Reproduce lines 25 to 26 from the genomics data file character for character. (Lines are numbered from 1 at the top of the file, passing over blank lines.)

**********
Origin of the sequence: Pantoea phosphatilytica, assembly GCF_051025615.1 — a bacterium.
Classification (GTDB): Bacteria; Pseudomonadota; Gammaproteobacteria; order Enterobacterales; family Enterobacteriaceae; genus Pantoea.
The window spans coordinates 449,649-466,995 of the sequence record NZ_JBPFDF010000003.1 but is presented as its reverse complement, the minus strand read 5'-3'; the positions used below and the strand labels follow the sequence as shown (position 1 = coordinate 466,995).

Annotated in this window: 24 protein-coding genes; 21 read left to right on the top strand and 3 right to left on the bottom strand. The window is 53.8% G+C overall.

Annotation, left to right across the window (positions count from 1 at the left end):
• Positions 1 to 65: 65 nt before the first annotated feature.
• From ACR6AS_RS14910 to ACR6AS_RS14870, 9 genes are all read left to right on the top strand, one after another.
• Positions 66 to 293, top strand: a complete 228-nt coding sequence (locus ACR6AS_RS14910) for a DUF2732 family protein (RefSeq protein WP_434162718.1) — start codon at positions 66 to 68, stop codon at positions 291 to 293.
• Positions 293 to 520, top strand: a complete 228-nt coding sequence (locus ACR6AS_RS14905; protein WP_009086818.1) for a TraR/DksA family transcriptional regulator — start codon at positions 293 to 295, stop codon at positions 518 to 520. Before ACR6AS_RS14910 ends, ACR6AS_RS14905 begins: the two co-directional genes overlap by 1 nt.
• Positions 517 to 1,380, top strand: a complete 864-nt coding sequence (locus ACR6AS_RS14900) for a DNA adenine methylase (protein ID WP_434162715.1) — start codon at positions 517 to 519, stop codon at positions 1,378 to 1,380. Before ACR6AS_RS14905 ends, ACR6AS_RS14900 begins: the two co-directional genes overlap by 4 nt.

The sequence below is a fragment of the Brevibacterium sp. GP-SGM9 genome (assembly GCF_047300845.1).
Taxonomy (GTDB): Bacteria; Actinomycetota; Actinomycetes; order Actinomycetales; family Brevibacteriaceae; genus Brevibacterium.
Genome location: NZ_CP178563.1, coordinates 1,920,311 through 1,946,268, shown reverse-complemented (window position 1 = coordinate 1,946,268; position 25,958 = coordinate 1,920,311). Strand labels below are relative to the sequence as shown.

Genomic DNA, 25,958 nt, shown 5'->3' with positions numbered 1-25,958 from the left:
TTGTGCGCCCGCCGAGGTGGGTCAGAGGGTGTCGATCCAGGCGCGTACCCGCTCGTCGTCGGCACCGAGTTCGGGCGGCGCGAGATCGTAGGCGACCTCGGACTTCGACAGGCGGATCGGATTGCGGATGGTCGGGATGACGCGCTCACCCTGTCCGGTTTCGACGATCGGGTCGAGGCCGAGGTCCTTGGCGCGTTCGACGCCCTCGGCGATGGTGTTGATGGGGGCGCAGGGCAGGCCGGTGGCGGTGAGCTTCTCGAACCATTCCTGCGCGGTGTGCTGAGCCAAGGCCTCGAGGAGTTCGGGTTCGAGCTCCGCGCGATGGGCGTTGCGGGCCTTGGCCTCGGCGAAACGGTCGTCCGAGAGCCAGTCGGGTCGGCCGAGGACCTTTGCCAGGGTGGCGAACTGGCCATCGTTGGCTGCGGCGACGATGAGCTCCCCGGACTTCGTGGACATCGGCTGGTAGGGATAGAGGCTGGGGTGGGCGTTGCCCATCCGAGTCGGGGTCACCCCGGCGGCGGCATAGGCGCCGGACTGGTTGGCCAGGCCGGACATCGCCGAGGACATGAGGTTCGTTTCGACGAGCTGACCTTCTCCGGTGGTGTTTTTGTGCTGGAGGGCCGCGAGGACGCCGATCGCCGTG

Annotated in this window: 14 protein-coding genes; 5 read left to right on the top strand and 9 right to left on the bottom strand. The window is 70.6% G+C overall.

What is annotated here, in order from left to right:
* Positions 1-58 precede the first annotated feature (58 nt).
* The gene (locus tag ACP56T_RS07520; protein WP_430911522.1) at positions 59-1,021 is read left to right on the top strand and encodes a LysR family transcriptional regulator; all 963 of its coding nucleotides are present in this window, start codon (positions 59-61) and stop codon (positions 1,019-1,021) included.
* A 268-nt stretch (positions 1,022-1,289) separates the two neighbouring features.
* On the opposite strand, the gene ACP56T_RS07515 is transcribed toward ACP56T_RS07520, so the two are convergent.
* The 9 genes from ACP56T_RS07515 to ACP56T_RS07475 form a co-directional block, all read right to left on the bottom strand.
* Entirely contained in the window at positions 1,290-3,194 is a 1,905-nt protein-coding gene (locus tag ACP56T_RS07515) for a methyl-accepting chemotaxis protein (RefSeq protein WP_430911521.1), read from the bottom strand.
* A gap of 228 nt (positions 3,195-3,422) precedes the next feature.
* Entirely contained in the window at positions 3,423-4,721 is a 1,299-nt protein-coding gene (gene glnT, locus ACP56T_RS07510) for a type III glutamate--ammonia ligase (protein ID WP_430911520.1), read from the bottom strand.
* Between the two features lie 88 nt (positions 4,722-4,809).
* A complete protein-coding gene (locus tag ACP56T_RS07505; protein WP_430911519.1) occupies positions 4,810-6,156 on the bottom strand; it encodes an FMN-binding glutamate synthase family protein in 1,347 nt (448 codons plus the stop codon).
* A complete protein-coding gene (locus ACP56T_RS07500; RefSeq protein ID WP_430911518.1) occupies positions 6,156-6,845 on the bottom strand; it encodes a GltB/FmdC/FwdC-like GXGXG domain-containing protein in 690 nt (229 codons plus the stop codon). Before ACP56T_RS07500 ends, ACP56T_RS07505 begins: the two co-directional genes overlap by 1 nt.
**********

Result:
* Entirely contained in the window at positions 3,423-4,721 is a 1,299-nt protein-coding gene (gene glnT, locus ACP56T_RS07510) for a type III glutamate--ammonia ligase (protein ID WP_430911520.1), read from the bottom strand.
* Between the two features lie 88 nt (positions 4,722-4,809).